Weird History

A Genealogy Website Used The Founding Fathers' Descendants To Recreate A Famous American Painting  

Stephan Roget
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In the modern age of historiography, Americans have to grapple with the increasingly complicated history of the Founding Fathers. It has long been pointed out the birth of the country was nothing like the peaceful scenes depicted in Jonathan Trumbull's paintings, and the individuals involved were far from paragons of freedom and justice.

With this in mind, the genealogy website Ancestry.com created an advertisement that took one particularly famous John Trumbull painting and turned it on its head. The company used actual descendants of the Founding Fathers to recreate Trumbull’s depiction of the signing of the Declaration of Independence. Not only did the ad provide a powerful link between past and present, it also demonstrated the abundant diversity of the United States – the descendants themselves came from a multitude of backgrounds. In paying tribute to Trumbull, Ancestry.com might just have created a far more accurate representation of the real America than the artist ever did. 

The Ad Was Created For Independence Day 2018
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Ancestry.com is one of the oldest and best-known genealogical websites. The site was interested in creating an untraditional advertisement for the summer of 2018, explaining:

We set out to find actual descendants of the original signers of the Declaration of Independence. Our goal was to reveal the truth of their lineage in a beautiful and uplifting way – and inspire a sense of pride in who we are as a nation.

The ad, created by agency Droga5, took the form of a recreation of a famous John Trumbull painting. The real-life modern descendants of the Founding Fathers took the places of their famous ancestors in the updated portrait, but the result was an entirely different aesthetic than the original.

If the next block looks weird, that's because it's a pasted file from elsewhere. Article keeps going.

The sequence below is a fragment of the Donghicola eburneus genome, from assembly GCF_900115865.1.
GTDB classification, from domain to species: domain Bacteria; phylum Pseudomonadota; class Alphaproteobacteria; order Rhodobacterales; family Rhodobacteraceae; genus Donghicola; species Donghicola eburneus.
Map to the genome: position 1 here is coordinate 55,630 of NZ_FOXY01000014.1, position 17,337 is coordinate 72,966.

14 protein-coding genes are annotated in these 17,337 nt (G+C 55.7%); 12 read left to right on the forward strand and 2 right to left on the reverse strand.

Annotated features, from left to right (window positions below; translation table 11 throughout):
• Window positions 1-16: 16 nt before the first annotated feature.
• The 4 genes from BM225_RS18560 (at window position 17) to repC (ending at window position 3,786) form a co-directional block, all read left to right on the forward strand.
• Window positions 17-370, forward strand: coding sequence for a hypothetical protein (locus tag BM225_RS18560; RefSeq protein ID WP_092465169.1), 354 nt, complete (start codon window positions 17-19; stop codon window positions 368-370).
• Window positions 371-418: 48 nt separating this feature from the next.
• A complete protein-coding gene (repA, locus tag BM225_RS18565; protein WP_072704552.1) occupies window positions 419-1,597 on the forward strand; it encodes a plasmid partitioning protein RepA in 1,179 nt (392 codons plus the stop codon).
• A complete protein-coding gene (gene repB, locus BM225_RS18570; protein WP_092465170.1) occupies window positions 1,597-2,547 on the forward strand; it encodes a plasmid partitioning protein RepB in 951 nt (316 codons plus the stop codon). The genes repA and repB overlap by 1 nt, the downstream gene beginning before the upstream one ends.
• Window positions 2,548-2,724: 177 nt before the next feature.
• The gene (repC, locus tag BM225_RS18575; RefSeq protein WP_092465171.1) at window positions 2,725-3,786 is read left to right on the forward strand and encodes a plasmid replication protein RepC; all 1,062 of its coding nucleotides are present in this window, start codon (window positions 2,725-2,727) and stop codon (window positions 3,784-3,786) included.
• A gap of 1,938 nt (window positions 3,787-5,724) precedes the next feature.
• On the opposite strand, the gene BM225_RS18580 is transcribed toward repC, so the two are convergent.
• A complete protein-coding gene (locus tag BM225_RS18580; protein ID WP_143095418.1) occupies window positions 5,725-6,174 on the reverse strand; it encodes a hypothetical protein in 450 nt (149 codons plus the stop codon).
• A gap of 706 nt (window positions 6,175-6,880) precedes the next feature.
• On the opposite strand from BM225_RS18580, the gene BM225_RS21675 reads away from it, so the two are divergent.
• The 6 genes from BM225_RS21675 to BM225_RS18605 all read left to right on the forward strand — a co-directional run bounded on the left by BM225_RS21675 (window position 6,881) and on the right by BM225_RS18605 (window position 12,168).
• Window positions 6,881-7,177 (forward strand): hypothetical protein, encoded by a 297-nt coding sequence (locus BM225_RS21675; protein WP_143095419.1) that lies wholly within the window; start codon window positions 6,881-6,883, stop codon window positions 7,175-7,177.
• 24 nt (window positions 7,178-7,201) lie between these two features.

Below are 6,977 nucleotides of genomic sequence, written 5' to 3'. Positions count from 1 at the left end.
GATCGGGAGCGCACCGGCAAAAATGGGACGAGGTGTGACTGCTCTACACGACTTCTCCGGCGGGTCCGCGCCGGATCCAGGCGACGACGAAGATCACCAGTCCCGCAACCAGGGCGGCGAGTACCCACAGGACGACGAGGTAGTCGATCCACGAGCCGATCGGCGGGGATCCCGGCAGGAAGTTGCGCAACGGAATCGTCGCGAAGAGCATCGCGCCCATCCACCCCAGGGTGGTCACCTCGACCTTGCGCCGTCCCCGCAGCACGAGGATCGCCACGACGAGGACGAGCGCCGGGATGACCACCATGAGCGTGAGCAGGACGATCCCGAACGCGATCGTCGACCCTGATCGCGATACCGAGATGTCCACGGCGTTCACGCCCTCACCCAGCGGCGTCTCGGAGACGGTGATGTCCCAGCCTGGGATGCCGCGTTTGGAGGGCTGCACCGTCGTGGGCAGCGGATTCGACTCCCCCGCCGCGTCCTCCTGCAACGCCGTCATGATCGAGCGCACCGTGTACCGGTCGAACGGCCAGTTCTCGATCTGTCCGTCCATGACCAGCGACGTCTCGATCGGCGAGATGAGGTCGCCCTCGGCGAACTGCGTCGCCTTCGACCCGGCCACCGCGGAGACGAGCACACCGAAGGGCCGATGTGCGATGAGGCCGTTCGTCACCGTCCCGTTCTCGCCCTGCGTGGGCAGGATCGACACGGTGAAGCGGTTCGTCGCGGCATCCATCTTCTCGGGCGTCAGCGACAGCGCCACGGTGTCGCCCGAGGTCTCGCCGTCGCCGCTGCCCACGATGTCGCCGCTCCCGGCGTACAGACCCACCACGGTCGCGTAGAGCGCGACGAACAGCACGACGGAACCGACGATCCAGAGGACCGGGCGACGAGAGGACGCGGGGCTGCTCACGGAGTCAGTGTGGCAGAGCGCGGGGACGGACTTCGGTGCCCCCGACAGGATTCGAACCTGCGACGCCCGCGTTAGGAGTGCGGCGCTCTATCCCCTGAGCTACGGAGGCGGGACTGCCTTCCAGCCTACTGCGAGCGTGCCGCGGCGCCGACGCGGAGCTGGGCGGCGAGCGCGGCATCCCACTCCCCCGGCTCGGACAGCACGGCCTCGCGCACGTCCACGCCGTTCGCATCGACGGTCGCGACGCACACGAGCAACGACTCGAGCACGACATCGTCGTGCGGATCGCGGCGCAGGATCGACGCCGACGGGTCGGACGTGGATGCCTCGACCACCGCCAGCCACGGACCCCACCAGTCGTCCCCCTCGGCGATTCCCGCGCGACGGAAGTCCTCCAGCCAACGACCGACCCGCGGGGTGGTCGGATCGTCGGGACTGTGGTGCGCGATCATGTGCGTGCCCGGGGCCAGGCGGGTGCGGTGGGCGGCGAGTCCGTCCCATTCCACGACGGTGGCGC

The Ad Demonstrated The True Diverse Nature Of America
The Ad Demonstrated The True D... is listed (or ranked) 2 on the list A Genealogy Website Used The Founding Fathers' Descendants To Recreate A Famous American Painting
Photo:  Ancestry.com

While the commercial, entitled “Declaration Descendants,” was an advertisement meant to draw traffic to Ancestry.com, it also served as a surprisingly powerful art piece. As the site described it, the search for founders' ancestors resulted in “an ensemble of 29 living descendants of the Declaration’s 56 signers – men, women and children from different ethnicities, life experiences and geographies.”

Thus, while the original depiction of the signing of the Declaration of Independence featured exclusively white men, the 2018 recreation ended up looking very different – and far more authentic to the true multicultural nature of the country. As one of the participants, Valerie, a descendant of John Adams, said, “America has so much diversity within it. It’s our strength, and we should celebrate it.”

Ancestry.com Wanted To Prove “We’re All Much More Similar” Than We Realize

Racism and white supremacy infuse modern American infrastructure and discourse, and while Ancestry.com didn’t set out to make a statement against those things, their ad remains a powerful message to the contrary. As Ancestry.com Chief Marketing Officer Vineet Mehra saw it, “We're all much more similar than you think, and we're using facts and data to prove it. This is not fluffy marketing. These are facts.”  Mehra didn’t consider “Declaration Descendants” a political statement, explaining,

I am so against activism marketing. For me, it's not about that. It's just about how do you live above that and just talk about humanity. We're not making statements on anything. All we're saying is look, the facts tell us genetically that we are all very much the same. And we stop there.

The Ad Features Individuals Reading A List Of Rights That Were Not Actually Extended To Them In 1776
The Ad Features Individuals Re... is listed (or ranked) 4 on the list A Genealogy Website Used The Founding Fathers' Descendants To Recreate A Famous American Painting
Photo:  Ancestry.com

In what could be seen as an ironic historical twist, many of the individuals reading out the Declaration of Independence in the advertisement were referring to rights and freedoms that were not actually extended to them in 1776. Among the 2018 participants were women and people of color, but as the minds behind the ad at the Droga5 agency pointed out, that was an intentional dissonance.

As creative directors Paul Meates and Thom Glover said in an interview:

We made the decision that we wanted to re-create a version of the painting that felt relevant today. That gave the sense that these people were re-stating the values of the Declaration of Independence, rather than simply dressing up as their forebears. That led to a lot of questions about what did and didn’t still feel relevant.